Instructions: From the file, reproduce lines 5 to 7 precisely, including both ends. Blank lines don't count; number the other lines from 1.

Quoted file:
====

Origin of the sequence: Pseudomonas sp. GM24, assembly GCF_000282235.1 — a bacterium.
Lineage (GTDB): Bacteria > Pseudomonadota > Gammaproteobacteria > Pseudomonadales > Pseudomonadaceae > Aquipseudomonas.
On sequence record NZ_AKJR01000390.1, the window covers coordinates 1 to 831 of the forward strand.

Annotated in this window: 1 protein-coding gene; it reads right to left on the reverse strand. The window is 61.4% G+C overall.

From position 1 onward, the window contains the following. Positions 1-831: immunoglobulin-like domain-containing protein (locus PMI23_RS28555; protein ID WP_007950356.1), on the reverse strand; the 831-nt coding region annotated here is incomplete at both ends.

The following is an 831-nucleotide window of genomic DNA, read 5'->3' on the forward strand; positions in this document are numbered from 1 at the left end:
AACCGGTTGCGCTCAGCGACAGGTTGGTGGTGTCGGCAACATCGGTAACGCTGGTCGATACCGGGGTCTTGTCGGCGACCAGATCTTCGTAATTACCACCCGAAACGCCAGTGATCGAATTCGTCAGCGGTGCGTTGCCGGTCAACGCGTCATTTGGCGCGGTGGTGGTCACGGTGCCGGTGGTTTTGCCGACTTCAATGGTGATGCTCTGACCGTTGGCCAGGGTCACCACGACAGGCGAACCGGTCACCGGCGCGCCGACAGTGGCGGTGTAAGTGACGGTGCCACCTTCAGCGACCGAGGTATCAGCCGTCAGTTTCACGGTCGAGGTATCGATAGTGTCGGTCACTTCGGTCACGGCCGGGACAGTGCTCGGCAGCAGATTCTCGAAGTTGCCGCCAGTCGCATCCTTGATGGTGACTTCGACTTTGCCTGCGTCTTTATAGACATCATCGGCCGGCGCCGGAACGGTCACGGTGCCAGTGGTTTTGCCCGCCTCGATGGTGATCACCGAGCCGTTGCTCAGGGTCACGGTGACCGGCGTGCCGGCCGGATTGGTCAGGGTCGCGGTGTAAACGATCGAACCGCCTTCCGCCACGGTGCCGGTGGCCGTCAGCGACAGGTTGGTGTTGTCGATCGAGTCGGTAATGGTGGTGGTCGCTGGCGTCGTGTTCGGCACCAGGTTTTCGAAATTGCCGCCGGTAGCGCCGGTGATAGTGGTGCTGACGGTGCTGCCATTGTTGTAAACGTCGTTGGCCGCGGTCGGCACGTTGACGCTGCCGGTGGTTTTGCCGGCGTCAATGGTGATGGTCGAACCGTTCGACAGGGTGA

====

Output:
From position 1 onward, the window contains the following. Positions 1-831: immunoglobulin-like domain-containing protein (locus PMI23_RS28555; protein ID WP_007950356.1), on the reverse strand; the 831-nt coding region annotated here is incomplete at both ends.

The following is an 831-nucleotide window of genomic DNA, read 5'->3' on the forward strand; positions in this document are numbered from 1 at the left end:
AACCGGTTGCGCTCAGCGACAGGTTGGTGGTGTCGGCAACATCGGTAACGCTGGTCGATACCGGGGTCTTGTCGGCGACCAGATCTTCGTAATTACCACCCGAAACGCCAGTGATCGAATTCGTCAGCGGTGCGTTGCCGGTCAACGCGTCATTTGGCGCGGTGGTGGTCACGGTGCCGGTGGTTTTGCCGACTTCAATGGTGATGCTCTGACCGTTGGCCAGGGTCACCACGACAGGCGAACCGGTCACCGGCGCGCCGACAGTGGCGGTGTAAGTGACGGTGCCACCTTCAGCGACCGAGGTATCAGCCGTCAGTTTCACGGTCGAGGTATCGATAGTGTCGGTCACTTCGGTCACGGCCGGGACAGTGCTCGGCAGCAGATTCTCGAAGTTGCCGCCAGTCGCATCCTTGATGGTGACTTCGACTTTGCCTGCGTCTTTATAGACATCATCGGCCGGCGCCGGAACGGTCACGGTGCCAGTGGTTTTGCCCGCCTCGATGGTGATCACCGAGCCGTTGCTCAGGGTCACGGTGACCGGCGTGCCGGCCGGATTGGTCAGGGTCGCGGTGTAAACGATCGAACCGCCTTCCGCCACGGTGCCGGTGGCCGTCAGCGACAGGTTGGTGTTGTCGATCGAGTCGGTAATGGTGGTGGTCGCTGGCGTCGTGTTCGGCACCAGGTTTTCGAAATTGCCGCCGGTAGCGCCGGTGATAGTGGTGCTGACGGTGCTGCCATTGTTGTAAACGTCGTTGGCCGCGGTCGGCACGTTGACGCTGCCGGTGGTTTTGCCGGCGTCAATGGTGATGGTCGAACCGTTCGACAGGGTGA